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Stewart Has the Towels for Tea, and Now Sympathy

After relentless derision for her omnipresent perfection, some say the home arts maven is a victim of sexism and just plain jealousy.

June 05, 2003|Mary McNamara | Times Staff Writer

Martha Stewart doesn't know how to spell schadenfreude.

Or at least she didn't when journalist Jeffrey Toobin recently offered the term, which means glee at another's misfortune, as a possible explanation for the enormous amount of publicity her alleged insider trading of ImClone stock has received in the last year. According to Toobin's New Yorker article, Stewart agreed with this analysis, and then asked him if he happened to know how to spell it.

Since then a few things have changed. "Martha Stewart says she has word that she will probably be indicted tomorrow," Jay Leno announced in his Tuesday night monologue. "She's still getting inside information -- how did she know she's going to be indicted tomorrow?"

Indicted she was on Wednesday afternoon, proving once again that Martha Stewart is always right. The nine-count charge included obstruction of justice and making false statements, but not insider trading. After pleading not guilty, she surprised many by stepping down from her position as chairman and chief executive of her multimedia empire, although she will remain as chief creative officer.

The Age of the Sugared Iced Tea Spoon has ended.

Ever since she waltzed into the collective dining room with her 1982 breakout book, "Entertaining," Stewart has been an inescapable and polarizing figure in American culture. Any woman who would publicly extol the virtue of homemade Christmas ornament hooks, or name a paint in her signature line after the blue eggs produced by her Araucana hens, or put the word "Omnimedia" in the name of her business is going to attract a lot of attention. And since the investigation into her possible wrongdoing was announced two days after Christmas 2001, every satirist and wag in town has been working overtime -- from network TV, where NBC recently aired the unflattering "Martha, Inc.," to the Internet, where dukes it out with the Martha Stewart Loathing site. Why, the headlines practically write themselves: "Martha, in the Soup," "The Dish on Martha," "The Salad Days Are Over."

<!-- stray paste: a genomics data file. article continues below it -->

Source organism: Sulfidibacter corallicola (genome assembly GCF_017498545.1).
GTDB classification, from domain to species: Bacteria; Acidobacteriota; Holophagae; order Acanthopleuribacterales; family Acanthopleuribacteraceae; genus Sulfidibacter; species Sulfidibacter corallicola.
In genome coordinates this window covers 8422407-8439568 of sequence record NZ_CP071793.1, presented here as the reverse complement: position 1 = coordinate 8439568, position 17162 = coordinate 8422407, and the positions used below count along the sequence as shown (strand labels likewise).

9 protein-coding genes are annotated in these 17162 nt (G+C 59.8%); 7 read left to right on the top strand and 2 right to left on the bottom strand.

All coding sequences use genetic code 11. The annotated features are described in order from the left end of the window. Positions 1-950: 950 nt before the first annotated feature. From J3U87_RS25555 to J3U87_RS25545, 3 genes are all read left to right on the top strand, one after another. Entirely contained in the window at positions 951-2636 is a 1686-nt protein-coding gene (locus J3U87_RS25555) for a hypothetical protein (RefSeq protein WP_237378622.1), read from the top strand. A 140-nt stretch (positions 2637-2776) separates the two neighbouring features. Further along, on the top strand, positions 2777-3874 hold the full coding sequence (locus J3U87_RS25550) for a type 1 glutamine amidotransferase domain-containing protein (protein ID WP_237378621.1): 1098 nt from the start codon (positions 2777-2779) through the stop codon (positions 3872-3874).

But an interesting thing has happened in Round 17 of the never-ending Saga of Martha Stewart. Long supported by stalwart fans, Stewart is now getting kind words even from those less enchanted with her tea-towel-starching ways. Years after inheriting Leona Helmsley's tiara'ed Queen of Mean title, Stewart is getting a little more sympathy.

"People have a problem with women who have power and money in this country," said Lilly Bernel. Bernel, who used Stewart's bridal magazine when planning her wedding last year, was shopping for Stewart products at the Kmart on Third Street near Fairfax Avenue as the indictment was announced.

Other former fans have become hard-liners. LuAnn Hancock, who works in a real estate office in Newport Beach, at first thought this was just a case of celebrity-bashing. Then she learned Stewart was a former stockbroker. "Once I realized she had a degree and a license and a seat on the stock exchange, my opinion changed 100%," she said.

Toobin, who scored the only post-scandal interview with Stewart so far, said on CNN Tuesday that he didn't see anything like insider trading during his research. In fact, the New Yorker's Stewart defense began three years earlier, when Joan Didion pointed out that Stewart had every right to behave in the often autocratic, driven ways many empire-builders find expedient.

Didion's opinion has not changed. Stewart "attracts a lot of negative feeling," she said Wednesday from New York. "And it definitely stems from the idea that she has overstepped herself. And most offensively to those who condemn her, she has done it by making a fortune out of home-making."

More than that, Didion believes, this is a case of the crime being tailored to create the criminal. "It's perfectly clear that if the ink wasn't there, the prosecution wouldn't be there," she said.

In fact, according to Ian Blecher, a former reporter with the New York Observer who wrote about the ImClone scandal, until Stewart became part of the story, it was difficult to get the public's attention focused on that or any other Wall Street scandal. "People were pretty psyched when they found out Martha Stewart might have been involved in one of these insider trading deals," he said. "At the time, Wall Street was in an uproar with these type of scandals. [But] it seems you needed a better face than Ken Lay. It made it easier to sell papers."

Blecher, who has since left journalism to study philosophy at the University of Pittsburgh, subscribes to Martha Stewart Living and watches her on television. "I like features on how to build a fence," he said. "She went down South and showed everyone how to make this really difficult type of fence with this artisan fence-builder.

"She really didn't take all that much money," he added. "Any responsible reporter would have to acknowledge that even if she did screw up, it wasn't a huge screw-up or cost a lot of people their livelihoods and jobs."

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